- What is the ATAR? The Australian Tertiary Admission Rank is a number between 0.00 and 99.95 that indicates a year 12 student’s academic performance relative to all other students in their year level.
- What’s being proposed? Year 12 graduates could be given a “learner profile” that also includes information about each student’s interests, values, and skills, such as communication, caring and creativity.
Victorian education authorities should scrap the ATAR for a less blunt measure of year 12 achievement, say principals who argue it leaves too many students feeling like failures.
The group of more than a dozen leaders from a diverse group of schools say the ATAR is increasingly “not fit for purpose”. They want it replaced with a system that better evaluates students on both academic and personal achievements.
Schools are calling for an overhaul of Victoria’s year 12 assessment system, arguing it is too heavily based on success in high-stakes exams.Credit:Craig Abraham
Record numbers of students are opting out of getting an ATAR and being ranked against their peers, while universities have also begun bypassing the system by making early and non-ATAR offers.
The ATAR is a competitive ranking of VCE study scores between 99.95 and zero that is used for university entry.
The principals, who represent a coalition of public and private schools, have outlined their concerns in a letter to the Victorian Curriculum and Assessment Authority (VCAA) and the Victorian Tertiary Admissions Centre (VTAC).
The letter, obtained by The Age, argues the system of study scores and competitive rankings is an inadequate measure of each student’s achievements and capabilities, and leaves too many completing school feeling “empty-handed”.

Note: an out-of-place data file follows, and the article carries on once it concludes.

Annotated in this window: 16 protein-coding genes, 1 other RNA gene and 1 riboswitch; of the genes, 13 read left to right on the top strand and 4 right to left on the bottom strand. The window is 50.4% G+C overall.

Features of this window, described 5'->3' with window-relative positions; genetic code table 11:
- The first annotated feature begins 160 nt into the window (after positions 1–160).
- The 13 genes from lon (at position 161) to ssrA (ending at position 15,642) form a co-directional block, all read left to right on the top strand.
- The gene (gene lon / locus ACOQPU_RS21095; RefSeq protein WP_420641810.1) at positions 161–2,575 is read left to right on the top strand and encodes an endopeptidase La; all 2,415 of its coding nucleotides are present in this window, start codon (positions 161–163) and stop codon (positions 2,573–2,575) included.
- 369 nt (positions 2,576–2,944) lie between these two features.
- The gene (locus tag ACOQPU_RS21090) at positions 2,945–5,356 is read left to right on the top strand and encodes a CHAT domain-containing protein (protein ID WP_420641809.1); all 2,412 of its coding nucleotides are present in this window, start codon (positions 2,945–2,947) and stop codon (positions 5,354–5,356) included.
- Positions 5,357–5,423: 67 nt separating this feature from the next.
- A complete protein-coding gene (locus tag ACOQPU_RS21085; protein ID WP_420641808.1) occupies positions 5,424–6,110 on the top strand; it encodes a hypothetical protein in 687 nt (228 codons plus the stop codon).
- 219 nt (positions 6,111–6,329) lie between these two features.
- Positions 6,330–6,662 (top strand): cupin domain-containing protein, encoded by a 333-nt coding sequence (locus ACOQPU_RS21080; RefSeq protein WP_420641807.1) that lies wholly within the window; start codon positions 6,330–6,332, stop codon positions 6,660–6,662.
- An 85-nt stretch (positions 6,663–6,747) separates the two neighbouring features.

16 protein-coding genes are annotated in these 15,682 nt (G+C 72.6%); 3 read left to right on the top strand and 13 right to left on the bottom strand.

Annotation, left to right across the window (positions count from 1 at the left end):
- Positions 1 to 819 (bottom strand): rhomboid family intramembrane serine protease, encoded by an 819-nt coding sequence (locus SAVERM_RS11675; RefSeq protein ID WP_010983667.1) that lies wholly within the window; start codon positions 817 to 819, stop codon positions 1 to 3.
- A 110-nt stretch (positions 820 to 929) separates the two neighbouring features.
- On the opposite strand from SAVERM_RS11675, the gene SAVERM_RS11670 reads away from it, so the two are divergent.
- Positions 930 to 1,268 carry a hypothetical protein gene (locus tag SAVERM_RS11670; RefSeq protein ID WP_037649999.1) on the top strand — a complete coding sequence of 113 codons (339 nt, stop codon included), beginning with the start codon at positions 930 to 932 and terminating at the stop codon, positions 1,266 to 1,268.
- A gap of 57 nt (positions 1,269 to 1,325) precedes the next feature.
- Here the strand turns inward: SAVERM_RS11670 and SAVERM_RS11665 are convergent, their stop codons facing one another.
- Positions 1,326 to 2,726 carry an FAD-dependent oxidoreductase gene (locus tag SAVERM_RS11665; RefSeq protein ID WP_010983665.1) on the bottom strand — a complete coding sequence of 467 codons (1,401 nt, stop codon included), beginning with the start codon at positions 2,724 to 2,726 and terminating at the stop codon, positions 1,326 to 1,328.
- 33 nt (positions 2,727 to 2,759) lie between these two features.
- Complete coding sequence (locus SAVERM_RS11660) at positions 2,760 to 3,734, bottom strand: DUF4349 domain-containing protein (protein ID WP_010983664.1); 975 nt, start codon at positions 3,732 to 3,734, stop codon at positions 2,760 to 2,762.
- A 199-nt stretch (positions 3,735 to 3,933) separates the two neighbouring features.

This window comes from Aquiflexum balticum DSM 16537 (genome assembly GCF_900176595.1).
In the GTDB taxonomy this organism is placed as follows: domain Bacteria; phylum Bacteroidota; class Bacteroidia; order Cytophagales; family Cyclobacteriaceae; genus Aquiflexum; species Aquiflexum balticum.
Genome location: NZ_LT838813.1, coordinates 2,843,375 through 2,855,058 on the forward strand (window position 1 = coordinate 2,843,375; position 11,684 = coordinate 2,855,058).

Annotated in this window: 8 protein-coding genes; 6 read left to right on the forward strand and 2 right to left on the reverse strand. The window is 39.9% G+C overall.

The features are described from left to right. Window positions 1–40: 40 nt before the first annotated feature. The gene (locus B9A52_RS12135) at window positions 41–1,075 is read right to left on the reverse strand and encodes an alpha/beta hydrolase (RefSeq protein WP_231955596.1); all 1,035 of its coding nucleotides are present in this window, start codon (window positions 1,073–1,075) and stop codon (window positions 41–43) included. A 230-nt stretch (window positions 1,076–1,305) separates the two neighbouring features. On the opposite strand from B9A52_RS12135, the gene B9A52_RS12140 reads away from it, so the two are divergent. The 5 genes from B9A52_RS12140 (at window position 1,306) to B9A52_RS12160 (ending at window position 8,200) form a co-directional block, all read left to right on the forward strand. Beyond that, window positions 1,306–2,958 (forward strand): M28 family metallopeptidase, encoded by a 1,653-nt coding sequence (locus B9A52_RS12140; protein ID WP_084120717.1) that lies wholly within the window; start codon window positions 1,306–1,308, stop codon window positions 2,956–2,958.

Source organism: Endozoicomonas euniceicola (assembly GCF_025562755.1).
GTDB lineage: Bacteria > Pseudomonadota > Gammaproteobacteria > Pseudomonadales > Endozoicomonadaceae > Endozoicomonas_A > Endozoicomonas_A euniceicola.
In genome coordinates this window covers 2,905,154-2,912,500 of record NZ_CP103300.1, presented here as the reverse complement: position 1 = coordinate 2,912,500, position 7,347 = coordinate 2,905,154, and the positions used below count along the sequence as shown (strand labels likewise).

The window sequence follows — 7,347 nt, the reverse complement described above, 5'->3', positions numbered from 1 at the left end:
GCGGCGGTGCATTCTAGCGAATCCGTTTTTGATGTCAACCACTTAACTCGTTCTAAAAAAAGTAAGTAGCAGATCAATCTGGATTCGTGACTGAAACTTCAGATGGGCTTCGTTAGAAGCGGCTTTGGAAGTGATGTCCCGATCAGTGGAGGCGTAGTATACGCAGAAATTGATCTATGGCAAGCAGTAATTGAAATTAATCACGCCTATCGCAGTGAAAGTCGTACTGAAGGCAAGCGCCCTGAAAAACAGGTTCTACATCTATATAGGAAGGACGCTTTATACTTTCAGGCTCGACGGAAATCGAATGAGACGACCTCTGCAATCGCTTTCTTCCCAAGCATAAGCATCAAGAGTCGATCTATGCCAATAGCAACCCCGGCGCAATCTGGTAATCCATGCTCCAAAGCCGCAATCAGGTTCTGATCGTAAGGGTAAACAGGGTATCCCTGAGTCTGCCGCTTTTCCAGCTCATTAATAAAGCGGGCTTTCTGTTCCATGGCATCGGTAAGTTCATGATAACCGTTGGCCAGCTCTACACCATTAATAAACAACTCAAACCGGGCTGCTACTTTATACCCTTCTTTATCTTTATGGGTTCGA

“These arrangements no longer seem fit for purpose for many, perhaps most learners,” the letter states.
Instead, year 12 students should be given a “learner profile” that also includes information about each of their interests, values and skills that are not assessed by the ATAR, such as communication, caring and creativity, they argue.
Signatories include principals from high-fee private schools Carey Baptist Grammar, Camberwell Girls Grammar and Wesley; state schools Fitzroy High, Collingwood College and Greenvale Secondary College; and regional schools Woodleigh, Clonard College and Monivae College.
The number of students completing an unscored VCE is growing annually, indicating more students are unwilling to put themselves through the stress of competing for a university place, the letter states.
Carey Baptist Grammar School principal Jonathan Walter said the ATAR diminished students to a single number.
Figures show 5373 students completed their VCE unscored in 2021, meaning they did not sit exams or receive an ATAR. The data for last year is not yet known.
Universities are also “seeking more and better information about candidates than can be provided in the ATAR, mainly in the interests of better matching candidates to opportunity and increasing diversity of their student intakes”, the letter says.
Those alternative intake schemes are often onerous for students, families and schools, and lack transparency, with no evidence of their effectiveness or fairness, the principals said.
The letter was written after 14 school leaders met with VCAA head Stephen Gniel, and VTAC head Teresa Tjia in November to discuss their concerns.
Carey Baptist Grammar School principal Jonathan Walter, who was at the meeting, said school-leavers were being let down by current assessment and university entry methods.
“The ATAR is such a narrow representation of a student at the end of a 13-year journey. They come out diminished to a single number which doesn’t reflect who they are, the sort of things they can contribute to society or indeed what they value and believe in,” Walter said.
“We just think there’s got to be a much better way of making a more fulsome statement about a student and what they can contribute to the world.”